cover his debt from the king of Spain. He died about 1657, leaving by his wife Mary, daughter of Roger Vercolad, a large family of sons and a daughter Mary. She married Sir John Mayney of Linton, Kent, who was created a baronet in 1641, and ruined himself by his sacrifices for the royal cause, his son Sir Anthony dying of want in 1706.
Sir Peter's youngest son, Paul, was educated at Trinity College, Cambridge, matriculating in 1647, and graduating B.A. in 1650. He spent the greater part of the next ten years abroad, and in 1661 was sent to Turkey as secretary in the embassy of Heneage Finch, second earl of Winchilsea [q. v.] He was attached to the Porte about six years, and during that period twice travelled to England, once through Venice and once through Hungary. He published in 1663, in his official capacity, ‘The Capitulations and Articles of Peace between England and the Porte, as modified at Adrianople, January 1661,’ dedicated to the company of Levant merchants, and printed at Constantinople by Abraham Gabai, ‘chafnahar.’ In the meantime he was collecting materials for his most important work, based largely upon his own observations, and entitled ‘The Present State of the Ottoman Empire, containing the Maxims of the Turkish Politie, the most material points of the Mahometan Religion, their Military Discipline, a particular Description of the Seraglio … illustrated with divers pieces of Sculpture, representing the varieties of Habits among the Turks, in three books,’ 1668, London, 4to. A third edition appeared in 1670, and a sixth, dedicated to Lord Arlington, in 1686, while an abridgment was appended to Savage's ‘History of the Turks in 1701.’ It was translated by Briot, Paris, 1670, and by Bespier, with valuable notes and corrections, Rouen, 1677, 2 vols. 12mo. It was also translated into Polish, 1678, and German, Augsburg, 1694. Dudley North, who knew Turkey well, condemned the work as superficial and erroneous, and Bespier pointed out a few direct misstatements, such as that Mahometan women have no hope of heaven. It nevertheless presents an animated and, on the whole, faithful picture of Turkish manners. It long proved a useful companion to Richard Knolles's ‘History,’ while the writer's impartiality renders it of interest to the modern reader. It is quoted by Gibbon in his account of the rise of the Ottomans (Decline and Fall, ed. Milman, viii. 50).
Meanwhile, in 1667, Rycaut was appointed by the Levant Company to be their consul at Smyrna, and he remained there eleven years. A summary of his instructions upon taking the post is printed (Cal. State Papers, Dom. 1667–8, pp. 402–3). In 1669 he obtained a gratuity of two thousand dollars for two years' employment, while a post in the consulate was granted to his kinsman, James Rycaut. In 1679 he returned to England, and printed by command of the king ‘The Present State of the Greek and Armenian Churches, Anno Christi 1678,’ an essay characterised by his former spirit of fairness, and expressing in the preface a desire for Christian reunion. In the following year he published ‘The History of the Turkish Empire from 1623 to 1677, containing the reigns of the last three emperors (Amurath IV–Mahomet IV),’ London, 4to, dedicated to the king. This was a continuation of Knolles's ‘Turkish History,’ to the sixth edition of which (3 vols. 1687–1700) it was printed as a supplement. The whole work was abridged, with some addenda by Savage, in 1701.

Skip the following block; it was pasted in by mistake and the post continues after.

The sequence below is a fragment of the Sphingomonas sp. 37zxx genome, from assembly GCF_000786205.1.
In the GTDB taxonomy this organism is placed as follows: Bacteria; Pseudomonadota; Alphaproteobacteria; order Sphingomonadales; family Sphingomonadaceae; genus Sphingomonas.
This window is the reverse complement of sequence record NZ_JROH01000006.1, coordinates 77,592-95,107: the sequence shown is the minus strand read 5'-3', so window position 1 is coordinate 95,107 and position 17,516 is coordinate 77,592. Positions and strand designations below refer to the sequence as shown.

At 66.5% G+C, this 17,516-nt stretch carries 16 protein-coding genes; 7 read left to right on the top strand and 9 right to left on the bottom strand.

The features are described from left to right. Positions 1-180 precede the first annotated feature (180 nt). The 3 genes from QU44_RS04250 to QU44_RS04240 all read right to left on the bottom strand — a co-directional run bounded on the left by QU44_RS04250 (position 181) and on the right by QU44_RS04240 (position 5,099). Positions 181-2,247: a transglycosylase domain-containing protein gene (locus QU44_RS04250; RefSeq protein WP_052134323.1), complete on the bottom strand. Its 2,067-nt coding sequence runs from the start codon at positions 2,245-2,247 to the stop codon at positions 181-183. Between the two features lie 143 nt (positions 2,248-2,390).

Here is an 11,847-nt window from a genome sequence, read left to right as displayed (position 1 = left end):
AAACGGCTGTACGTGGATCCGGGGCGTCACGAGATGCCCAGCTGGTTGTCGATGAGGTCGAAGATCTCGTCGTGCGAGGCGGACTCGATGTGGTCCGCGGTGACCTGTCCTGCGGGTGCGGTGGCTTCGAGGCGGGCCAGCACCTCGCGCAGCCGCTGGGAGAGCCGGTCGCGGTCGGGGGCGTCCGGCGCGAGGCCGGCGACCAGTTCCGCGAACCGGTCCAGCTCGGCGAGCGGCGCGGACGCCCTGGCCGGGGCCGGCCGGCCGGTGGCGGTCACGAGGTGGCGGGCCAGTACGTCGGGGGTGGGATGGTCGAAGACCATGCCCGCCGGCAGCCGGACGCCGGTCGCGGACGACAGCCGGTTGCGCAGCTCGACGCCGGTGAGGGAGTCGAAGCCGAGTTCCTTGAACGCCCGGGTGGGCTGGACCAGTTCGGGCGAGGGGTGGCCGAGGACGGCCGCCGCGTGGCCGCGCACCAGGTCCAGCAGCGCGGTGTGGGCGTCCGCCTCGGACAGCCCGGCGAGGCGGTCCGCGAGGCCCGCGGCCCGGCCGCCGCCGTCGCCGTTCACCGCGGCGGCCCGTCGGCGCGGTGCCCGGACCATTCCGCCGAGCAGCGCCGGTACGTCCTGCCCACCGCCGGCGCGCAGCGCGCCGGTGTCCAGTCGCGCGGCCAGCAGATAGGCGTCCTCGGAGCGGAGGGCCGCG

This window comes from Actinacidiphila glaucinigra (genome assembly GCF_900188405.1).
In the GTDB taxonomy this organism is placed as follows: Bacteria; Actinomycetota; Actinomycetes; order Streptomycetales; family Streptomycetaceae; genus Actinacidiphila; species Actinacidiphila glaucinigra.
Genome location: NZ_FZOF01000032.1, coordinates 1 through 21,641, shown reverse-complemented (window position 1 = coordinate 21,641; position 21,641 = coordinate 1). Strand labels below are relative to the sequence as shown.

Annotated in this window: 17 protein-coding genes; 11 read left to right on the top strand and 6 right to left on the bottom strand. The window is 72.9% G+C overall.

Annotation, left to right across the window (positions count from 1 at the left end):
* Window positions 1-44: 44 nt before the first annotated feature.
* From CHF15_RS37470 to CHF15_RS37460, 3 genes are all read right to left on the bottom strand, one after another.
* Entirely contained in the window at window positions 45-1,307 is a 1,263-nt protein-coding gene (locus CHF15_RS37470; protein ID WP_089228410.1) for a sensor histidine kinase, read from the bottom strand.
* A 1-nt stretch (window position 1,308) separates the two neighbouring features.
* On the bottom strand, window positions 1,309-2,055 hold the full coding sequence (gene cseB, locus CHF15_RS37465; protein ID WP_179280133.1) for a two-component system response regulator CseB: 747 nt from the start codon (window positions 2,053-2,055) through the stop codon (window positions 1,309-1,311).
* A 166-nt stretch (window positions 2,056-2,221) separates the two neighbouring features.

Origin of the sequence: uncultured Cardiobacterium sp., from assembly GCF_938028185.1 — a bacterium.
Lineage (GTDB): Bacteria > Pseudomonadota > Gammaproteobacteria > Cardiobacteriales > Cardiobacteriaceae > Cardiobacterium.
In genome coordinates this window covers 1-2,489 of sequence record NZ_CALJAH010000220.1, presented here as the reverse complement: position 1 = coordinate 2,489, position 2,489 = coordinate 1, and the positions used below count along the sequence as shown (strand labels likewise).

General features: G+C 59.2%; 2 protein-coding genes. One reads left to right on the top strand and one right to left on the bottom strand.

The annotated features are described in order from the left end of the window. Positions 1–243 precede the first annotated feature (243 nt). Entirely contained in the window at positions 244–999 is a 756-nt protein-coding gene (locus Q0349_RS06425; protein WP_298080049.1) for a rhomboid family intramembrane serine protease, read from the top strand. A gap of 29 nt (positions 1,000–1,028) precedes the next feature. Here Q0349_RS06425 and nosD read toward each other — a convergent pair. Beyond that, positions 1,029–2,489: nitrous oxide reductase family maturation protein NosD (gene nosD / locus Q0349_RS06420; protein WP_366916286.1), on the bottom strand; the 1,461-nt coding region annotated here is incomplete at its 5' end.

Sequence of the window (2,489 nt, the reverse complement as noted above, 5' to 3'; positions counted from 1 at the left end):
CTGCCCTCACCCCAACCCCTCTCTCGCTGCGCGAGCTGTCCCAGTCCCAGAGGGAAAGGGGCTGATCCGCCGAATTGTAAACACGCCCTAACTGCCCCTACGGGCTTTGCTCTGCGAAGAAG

Early in October 1685 Rycaut was appointed secretary to the Earl of Clarendon, recently created lord-lieutenant of Ireland, and he was knighted at Whitehall on the 8th of the month, and sworn a privy councillor and judge of the admiralty in Ireland. The position was not a grateful one, as Clarendon soon became a cipher in Irish politics, and some charges of extortion were fomented by the Roman catholic party against the secretary. These, however, were warmly rebutted by Clarendon, who spoke highly of Rycaut's integrity and generosity to his subordinates. In January 1688, after their return to England, Rycaut was instrumental in bringing about an interview between Clarendon and Halifax, who was urged to influence the king in the former's favour. In July 1689 Rycaut's ability as a linguist and experience in affairs gained him the appointment of resident in Hamburg and the Hanse Towns. His letters contain numerous warnings of privateers fitted out in the Hanse ports. In December 1698 he caused to be seized a Malagasy pirate ship which had been built in England. He remained at Hamburg, with a few intervals, until June 1700, when he was finally recalled. He died of apoplexy on 16 Nov. 1700, and was buried near his father and mother in the south chancel of Aylesford church.
Rycaut was elected a fellow of the Royal Society on 12 Dec. 1666 (Thomson, App. vol. iv. p. xxv), and contributed to the ‘Philosophical Transactions’ (No. 251) in April 1699 a paper on the gregarious habits of sable mice, described as ‘mures norwegici’ by Olaus Wormius in his ‘Museum,’ 1653, 4to, and now known as ‘mures decumani’ (Zoolog. Soc. Proc. 1868, p. 350). He also translated